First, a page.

World Green Building Trends 2018 – we analyse the status of green construction

World Green Building Trends 2018 – we analyse the status of green construction

A new study suggests that although awareness of wellness issues is improving across Europe, the nature of technological investment continues to be patchy – suggesting that the need for specialist manufacturers and consultants will remain acute.

As an overview of the current state of play in green construction, the World Green Building Trends 2018 report (1) – which was produced by Dodge Data and Analytics on behalf of the World Green Building Council (WGBC) – provides plenty of valuable insights. Pleasingly, the number and variety of eco-minded projects continues to grow across the globe, while awareness of ‘social’ factors such as wellbeing is slowly improving.

In terms of the number of green building projects being undertaken, or the market sectors earmarked for green-related growth over the next few years, the UK has no particular cause for celebration. But what is cheering is that increasing worker productivity was ranked particularly highly by UK respondents, with 50% selecting it as a primary social/environmental reason for building green – against a 42% average for Europe as a whole. Continent-wide, the improvement of occupational health and well-being resonated strongly with European respondents.

These encouraging findings are tempered by lingering perceptions around the investment levels required to deliver green buildings. Nearly three-quarters of respondents alluded to expected payback periods of between 6 and 10 years on new buildings, while the largest single share of respondents (39%) forecast payback of 3-5 years.

There is no doubt that these durations will decrease in the future as system costs continue to fall, encouraging more companies to make substantial changes to their infrastructures. But on an individual system basis it is often already possible to achieve payback periods of less than three years – the implementation of an LED-based lighting system being an obvious example. And in existing premises, the successful commissioning of one new green system will inevitably grow confidence for further investments and, in time, the strengthening of a building or company’s overall wellness capabilities.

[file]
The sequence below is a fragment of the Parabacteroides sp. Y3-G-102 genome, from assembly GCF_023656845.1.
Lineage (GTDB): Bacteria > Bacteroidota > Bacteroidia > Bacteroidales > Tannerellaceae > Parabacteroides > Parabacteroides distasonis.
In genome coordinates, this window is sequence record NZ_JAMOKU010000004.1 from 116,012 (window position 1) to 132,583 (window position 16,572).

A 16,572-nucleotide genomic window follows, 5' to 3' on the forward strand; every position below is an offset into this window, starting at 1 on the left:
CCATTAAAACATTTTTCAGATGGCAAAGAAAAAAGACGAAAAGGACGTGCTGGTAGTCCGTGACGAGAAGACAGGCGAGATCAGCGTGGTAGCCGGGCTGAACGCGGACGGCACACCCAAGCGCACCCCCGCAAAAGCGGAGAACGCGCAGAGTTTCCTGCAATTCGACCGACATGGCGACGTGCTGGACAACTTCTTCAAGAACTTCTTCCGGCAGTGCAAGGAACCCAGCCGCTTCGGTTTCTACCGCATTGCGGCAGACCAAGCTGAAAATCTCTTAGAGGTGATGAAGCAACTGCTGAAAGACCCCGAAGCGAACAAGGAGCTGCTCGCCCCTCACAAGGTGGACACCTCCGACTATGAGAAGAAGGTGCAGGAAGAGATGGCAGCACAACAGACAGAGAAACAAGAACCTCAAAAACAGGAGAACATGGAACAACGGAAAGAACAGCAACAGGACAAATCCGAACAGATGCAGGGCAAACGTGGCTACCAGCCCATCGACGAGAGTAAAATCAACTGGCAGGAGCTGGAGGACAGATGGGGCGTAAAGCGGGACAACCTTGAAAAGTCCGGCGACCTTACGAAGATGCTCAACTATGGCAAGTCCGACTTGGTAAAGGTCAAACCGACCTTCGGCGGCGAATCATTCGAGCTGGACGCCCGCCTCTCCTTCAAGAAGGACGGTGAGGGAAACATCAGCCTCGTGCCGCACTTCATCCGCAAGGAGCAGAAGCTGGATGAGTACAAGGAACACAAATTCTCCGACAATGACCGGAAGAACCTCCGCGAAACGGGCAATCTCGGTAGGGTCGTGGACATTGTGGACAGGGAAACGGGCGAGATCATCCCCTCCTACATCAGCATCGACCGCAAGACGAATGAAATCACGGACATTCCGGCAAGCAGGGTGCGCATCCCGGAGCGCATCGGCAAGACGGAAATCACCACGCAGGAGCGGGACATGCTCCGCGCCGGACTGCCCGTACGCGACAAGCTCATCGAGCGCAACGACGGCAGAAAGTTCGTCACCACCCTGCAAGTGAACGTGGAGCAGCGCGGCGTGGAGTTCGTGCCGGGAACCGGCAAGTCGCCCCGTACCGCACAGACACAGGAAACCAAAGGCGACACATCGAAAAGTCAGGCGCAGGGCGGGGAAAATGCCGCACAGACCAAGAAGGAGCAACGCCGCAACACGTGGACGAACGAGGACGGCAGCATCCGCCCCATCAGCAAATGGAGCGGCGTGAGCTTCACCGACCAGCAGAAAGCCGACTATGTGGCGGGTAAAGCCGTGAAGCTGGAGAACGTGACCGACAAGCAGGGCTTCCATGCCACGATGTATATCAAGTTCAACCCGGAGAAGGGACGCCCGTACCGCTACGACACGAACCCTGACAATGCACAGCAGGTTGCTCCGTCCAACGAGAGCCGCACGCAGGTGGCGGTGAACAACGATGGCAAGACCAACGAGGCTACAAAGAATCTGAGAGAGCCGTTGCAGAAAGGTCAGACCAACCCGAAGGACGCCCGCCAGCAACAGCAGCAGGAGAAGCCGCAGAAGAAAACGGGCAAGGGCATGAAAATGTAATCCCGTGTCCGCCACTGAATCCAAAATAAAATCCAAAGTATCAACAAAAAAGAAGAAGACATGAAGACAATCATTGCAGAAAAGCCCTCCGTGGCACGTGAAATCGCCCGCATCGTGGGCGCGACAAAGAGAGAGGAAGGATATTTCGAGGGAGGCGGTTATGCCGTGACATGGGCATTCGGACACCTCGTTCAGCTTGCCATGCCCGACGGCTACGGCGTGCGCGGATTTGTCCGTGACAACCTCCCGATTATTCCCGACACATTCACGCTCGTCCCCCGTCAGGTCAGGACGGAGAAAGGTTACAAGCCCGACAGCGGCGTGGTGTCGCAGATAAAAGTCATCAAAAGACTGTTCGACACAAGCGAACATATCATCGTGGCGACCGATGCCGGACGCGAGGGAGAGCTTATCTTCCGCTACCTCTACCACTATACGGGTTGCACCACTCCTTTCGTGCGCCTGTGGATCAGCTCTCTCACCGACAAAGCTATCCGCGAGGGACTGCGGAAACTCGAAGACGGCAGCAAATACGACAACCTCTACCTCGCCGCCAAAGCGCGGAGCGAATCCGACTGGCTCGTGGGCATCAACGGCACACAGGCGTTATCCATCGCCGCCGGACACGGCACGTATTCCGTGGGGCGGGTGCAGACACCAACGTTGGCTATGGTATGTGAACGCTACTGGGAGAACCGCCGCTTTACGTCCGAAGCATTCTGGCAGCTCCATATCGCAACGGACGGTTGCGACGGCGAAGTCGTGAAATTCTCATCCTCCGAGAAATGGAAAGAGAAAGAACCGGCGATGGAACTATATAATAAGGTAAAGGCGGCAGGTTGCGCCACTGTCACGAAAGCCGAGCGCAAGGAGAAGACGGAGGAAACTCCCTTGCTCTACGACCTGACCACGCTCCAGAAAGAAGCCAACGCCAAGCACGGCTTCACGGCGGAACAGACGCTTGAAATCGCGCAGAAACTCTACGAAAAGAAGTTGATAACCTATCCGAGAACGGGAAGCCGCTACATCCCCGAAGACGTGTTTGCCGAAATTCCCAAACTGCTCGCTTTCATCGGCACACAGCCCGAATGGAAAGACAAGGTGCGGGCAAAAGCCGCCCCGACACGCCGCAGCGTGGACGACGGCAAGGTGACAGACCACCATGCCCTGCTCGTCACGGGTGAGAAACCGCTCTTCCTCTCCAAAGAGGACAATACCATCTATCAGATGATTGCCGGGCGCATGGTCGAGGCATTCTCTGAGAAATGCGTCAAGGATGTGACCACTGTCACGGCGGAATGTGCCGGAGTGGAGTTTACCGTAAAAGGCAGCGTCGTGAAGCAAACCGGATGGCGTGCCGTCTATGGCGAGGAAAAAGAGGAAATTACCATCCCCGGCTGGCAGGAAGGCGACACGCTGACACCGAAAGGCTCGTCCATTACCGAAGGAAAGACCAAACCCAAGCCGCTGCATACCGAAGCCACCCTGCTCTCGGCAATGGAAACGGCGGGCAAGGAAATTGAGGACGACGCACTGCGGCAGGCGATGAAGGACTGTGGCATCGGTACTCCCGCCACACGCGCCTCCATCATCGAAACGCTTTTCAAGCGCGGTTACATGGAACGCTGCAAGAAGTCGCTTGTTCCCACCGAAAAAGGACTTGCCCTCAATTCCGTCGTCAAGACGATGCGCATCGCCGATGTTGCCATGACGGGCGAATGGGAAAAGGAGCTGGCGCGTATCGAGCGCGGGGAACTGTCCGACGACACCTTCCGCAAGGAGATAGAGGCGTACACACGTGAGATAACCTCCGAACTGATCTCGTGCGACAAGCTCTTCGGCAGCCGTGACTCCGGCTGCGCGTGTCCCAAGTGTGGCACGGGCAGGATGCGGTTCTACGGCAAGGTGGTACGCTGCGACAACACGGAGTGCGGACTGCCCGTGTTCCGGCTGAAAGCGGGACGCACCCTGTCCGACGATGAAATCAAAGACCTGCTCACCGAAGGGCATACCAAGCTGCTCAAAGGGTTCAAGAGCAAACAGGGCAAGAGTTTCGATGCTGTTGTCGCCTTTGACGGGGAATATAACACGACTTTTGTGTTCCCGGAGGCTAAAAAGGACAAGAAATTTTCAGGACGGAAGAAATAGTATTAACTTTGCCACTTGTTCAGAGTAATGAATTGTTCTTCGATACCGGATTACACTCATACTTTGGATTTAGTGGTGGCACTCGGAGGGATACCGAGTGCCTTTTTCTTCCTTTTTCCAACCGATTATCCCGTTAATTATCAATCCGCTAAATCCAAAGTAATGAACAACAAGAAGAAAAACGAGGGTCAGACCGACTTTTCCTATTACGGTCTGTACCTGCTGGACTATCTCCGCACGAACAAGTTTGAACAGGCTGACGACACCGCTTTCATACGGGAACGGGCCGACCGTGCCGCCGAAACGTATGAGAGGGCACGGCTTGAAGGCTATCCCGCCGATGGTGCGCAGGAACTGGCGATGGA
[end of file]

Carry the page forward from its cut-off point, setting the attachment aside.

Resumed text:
We’ve not had enough of experts

Whilst the road to creating healthy workplaces can seem daunting to businesses of all sizes and shapes, the good news is that expert guidance has never been more plentiful. Responding to the substantial weight of research linking factors such as good and consistent lighting conditions, effective air filtration and temperature control, and the reduction of unwanted noise to employee health and productivity, an increasing number of suppliers have added specialist green consultancy capabilities to their skillsets. Consequently, it is easier than ever to acquire a system that can both deliver energy cost reductions (still the primary driver of new green projects) and complement wellness strategies.

From Content Coms’ own parish, building controls specialist Priva, lighting manufacturer Tamlite and lighting solutions company Greenlite are among the companies to have enhanced their services in this area – resulting in marked uplifts to the number of conversations in which wellness is a motivating factor. Meanwhile, for companies wishing to implement comprehensive, multi-system strategies, there is no shortage of comprehensive consultancies to approach – more and more of them now working to promote and implement the WELL Building Standard in their projects.

In the uncertain economic cycle to which we presently seem to be destined, it is understandable that companies will become more circumspect about new investments – and where they do take place they will need to be expertly targeted and guaranteed of good results. In this context pursuing a new LED-based lighting system or heat management installation can be one of the most astute investments any company will make, given that they promise both to reduce energy expenditure and contribute to improved working environments.


(1) WGBC Report 

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